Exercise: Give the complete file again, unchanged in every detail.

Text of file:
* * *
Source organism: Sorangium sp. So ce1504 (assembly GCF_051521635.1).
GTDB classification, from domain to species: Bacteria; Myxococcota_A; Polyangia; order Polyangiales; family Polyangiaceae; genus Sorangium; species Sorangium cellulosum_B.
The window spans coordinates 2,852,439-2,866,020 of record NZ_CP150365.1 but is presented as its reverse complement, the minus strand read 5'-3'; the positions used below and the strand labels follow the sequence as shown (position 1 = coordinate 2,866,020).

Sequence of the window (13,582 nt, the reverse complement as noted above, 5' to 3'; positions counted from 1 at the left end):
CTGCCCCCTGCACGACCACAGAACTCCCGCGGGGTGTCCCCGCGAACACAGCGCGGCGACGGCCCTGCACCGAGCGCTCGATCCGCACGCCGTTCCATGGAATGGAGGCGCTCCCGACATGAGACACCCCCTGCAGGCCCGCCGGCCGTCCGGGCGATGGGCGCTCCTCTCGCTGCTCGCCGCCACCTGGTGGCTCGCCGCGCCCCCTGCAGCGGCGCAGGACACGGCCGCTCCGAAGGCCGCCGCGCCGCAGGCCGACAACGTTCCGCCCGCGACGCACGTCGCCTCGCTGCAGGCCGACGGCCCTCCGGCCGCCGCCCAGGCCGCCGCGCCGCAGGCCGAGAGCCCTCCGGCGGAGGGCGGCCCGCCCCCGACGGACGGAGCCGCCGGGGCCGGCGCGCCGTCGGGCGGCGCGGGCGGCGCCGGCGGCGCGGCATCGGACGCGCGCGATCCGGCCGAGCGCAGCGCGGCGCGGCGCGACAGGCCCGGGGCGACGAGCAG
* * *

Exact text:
Source organism: Sorangium sp. So ce1504 (assembly GCF_051521635.1).
GTDB classification, from domain to species: Bacteria; Myxococcota_A; Polyangia; order Polyangiales; family Polyangiaceae; genus Sorangium; species Sorangium cellulosum_B.
The window spans coordinates 2,852,439-2,866,020 of record NZ_CP150365.1 but is presented as its reverse complement, the minus strand read 5'-3'; the positions used below and the strand labels follow the sequence as shown (position 1 = coordinate 2,866,020).

Sequence of the window (13,582 nt, the reverse complement as noted above, 5' to 3'; positions counted from 1 at the left end):
CTGCCCCCTGCACGACCACAGAACTCCCGCGGGGTGTCCCCGCGAACACAGCGCGGCGACGGCCCTGCACCGAGCGCTCGATCCGCACGCCGTTCCATGGAATGGAGGCGCTCCCGACATGAGACACCCCCTGCAGGCCCGCCGGCCGTCCGGGCGATGGGCGCTCCTCTCGCTGCTCGCCGCCACCTGGTGGCTCGCCGCGCCCCCTGCAGCGGCGCAGGACACGGCCGCTCCGAAGGCCGCCGCGCCGCAGGCCGACAACGTTCCGCCCGCGACGCACGTCGCCTCGCTGCAGGCCGACGGCCCTCCGGCCGCCGCCCAGGCCGCCGCGCCGCAGGCCGAGAGCCCTCCGGCGGAGGGCGGCCCGCCCCCGACGGACGGAGCCGCCGGGGCCGGCGCGCCGTCGGGCGGCGCGGGCGGCGCCGGCGGCGCGGCATCGGACGCGCGCGATCCGGCCGAGCGCAGCGCGGCGCGGCGCGACAGGCCCGGGGCGACGAGCAG